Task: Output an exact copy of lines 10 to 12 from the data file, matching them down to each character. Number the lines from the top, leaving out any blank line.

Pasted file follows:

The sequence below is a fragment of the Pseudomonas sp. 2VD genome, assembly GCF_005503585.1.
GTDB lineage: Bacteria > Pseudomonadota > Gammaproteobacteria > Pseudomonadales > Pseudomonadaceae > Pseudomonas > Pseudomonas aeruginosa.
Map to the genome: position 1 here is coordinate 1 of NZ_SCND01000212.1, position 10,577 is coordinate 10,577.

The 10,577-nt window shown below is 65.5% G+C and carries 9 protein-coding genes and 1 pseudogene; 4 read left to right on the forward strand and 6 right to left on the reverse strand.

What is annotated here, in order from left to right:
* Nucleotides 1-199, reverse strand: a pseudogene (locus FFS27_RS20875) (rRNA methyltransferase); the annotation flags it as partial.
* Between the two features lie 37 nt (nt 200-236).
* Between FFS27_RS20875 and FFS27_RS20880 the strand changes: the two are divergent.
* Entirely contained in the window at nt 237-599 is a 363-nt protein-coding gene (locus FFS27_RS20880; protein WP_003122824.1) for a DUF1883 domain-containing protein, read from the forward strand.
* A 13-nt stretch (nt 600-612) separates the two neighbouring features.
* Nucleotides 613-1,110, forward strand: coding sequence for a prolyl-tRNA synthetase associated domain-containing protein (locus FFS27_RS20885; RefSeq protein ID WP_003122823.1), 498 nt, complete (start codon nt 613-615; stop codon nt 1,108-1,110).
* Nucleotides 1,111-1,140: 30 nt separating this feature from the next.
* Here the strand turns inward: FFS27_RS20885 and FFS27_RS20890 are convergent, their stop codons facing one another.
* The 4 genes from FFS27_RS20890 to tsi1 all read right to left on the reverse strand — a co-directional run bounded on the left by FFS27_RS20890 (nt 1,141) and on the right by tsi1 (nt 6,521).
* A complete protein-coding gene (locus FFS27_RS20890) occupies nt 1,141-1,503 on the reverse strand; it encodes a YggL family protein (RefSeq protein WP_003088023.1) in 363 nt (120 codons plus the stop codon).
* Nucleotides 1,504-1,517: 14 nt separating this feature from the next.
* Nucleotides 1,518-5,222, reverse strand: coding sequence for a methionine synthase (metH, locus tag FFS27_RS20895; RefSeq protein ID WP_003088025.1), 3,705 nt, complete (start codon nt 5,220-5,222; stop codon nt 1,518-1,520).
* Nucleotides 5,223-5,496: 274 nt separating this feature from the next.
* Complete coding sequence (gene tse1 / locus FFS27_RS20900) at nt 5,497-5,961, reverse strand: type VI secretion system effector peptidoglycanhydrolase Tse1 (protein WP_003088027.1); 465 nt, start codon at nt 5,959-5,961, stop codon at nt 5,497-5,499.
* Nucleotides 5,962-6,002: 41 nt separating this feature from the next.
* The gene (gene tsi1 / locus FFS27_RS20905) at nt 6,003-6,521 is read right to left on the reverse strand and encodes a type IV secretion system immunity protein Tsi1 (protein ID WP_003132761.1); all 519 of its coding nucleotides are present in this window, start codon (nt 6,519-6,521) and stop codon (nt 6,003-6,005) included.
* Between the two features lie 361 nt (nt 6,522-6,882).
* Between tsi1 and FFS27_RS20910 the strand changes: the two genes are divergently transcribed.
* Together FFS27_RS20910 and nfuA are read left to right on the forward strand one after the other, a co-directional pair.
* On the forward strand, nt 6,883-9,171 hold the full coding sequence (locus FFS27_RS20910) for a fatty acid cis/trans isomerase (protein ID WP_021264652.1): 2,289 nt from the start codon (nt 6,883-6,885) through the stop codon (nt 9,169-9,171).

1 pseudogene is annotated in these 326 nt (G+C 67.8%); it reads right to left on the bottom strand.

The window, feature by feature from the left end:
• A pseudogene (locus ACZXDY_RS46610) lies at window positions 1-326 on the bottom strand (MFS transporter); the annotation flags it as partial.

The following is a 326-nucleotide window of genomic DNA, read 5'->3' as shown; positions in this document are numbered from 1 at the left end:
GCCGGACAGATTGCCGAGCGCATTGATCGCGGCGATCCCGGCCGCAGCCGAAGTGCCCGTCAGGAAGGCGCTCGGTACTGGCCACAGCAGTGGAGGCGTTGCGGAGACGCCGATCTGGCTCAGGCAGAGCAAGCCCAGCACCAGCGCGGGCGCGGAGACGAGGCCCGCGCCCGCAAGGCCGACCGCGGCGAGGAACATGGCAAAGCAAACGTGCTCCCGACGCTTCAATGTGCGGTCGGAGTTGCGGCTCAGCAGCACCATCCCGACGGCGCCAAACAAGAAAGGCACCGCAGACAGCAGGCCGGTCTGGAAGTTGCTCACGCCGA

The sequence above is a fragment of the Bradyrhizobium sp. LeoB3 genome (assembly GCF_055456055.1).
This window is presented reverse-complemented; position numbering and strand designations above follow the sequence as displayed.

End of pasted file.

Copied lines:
* A 13-nt stretch (nt 600-612) separates the two neighbouring features.
* Nucleotides 613-1,110, forward strand: coding sequence for a prolyl-tRNA synthetase associated domain-containing protein (locus FFS27_RS20885; RefSeq protein ID WP_003122823.1), 498 nt, complete (start codon nt 613-615; stop codon nt 1,108-1,110).
* Nucleotides 1,111-1,140: 30 nt separating this feature from the next.